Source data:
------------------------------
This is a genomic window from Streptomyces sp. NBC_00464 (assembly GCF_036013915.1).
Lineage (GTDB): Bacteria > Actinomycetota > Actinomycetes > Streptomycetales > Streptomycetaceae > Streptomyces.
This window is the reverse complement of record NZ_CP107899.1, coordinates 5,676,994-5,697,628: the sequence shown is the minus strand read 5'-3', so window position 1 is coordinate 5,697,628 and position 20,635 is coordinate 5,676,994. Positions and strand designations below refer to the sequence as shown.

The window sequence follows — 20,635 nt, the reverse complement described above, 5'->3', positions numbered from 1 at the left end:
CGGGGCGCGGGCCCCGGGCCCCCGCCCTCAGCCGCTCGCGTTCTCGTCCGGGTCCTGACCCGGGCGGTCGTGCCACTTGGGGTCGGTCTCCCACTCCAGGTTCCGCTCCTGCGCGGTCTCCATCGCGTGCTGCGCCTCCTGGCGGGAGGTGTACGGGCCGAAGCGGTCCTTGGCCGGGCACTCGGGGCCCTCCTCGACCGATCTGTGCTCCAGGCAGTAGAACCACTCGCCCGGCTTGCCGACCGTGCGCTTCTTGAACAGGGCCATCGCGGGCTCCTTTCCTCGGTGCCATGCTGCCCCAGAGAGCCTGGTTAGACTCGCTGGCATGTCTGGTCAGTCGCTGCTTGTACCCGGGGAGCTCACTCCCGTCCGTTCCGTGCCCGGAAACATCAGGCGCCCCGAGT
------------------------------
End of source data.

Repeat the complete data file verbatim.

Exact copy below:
This is a genomic window from Streptomyces sp. NBC_00464 (assembly GCF_036013915.1).
Lineage (GTDB): Bacteria > Actinomycetota > Actinomycetes > Streptomycetales > Streptomycetaceae > Streptomyces.
This window is the reverse complement of record NZ_CP107899.1, coordinates 5,676,994-5,697,628: the sequence shown is the minus strand read 5'-3', so window position 1 is coordinate 5,697,628 and position 20,635 is coordinate 5,676,994. Positions and strand designations below refer to the sequence as shown.

The window sequence follows — 20,635 nt, the reverse complement described above, 5'->3', positions numbered from 1 at the left end:
CGGGGCGCGGGCCCCGGGCCCCCGCCCTCAGCCGCTCGCGTTCTCGTCCGGGTCCTGACCCGGGCGGTCGTGCCACTTGGGGTCGGTCTCCCACTCCAGGTTCCGCTCCTGCGCGGTCTCCATCGCGTGCTGCGCCTCCTGGCGGGAGGTGTACGGGCCGAAGCGGTCCTTGGCCGGGCACTCGGGGCCCTCCTCGACCGATCTGTGCTCCAGGCAGTAGAACCACTCGCCCGGCTTGCCGACCGTGCGCTTCTTGAACAGGGCCATCGCGGGCTCCTTTCCTCGGTGCCATGCTGCCCCAGAGAGCCTGGTTAGACTCGCTGGCATGTCTGGTCAGTCGCTGCTTGTACCCGGGGAGCTCACTCCCGTCCGTTCCGTGCCCGGAAACATCAGGCGCCCCGAGT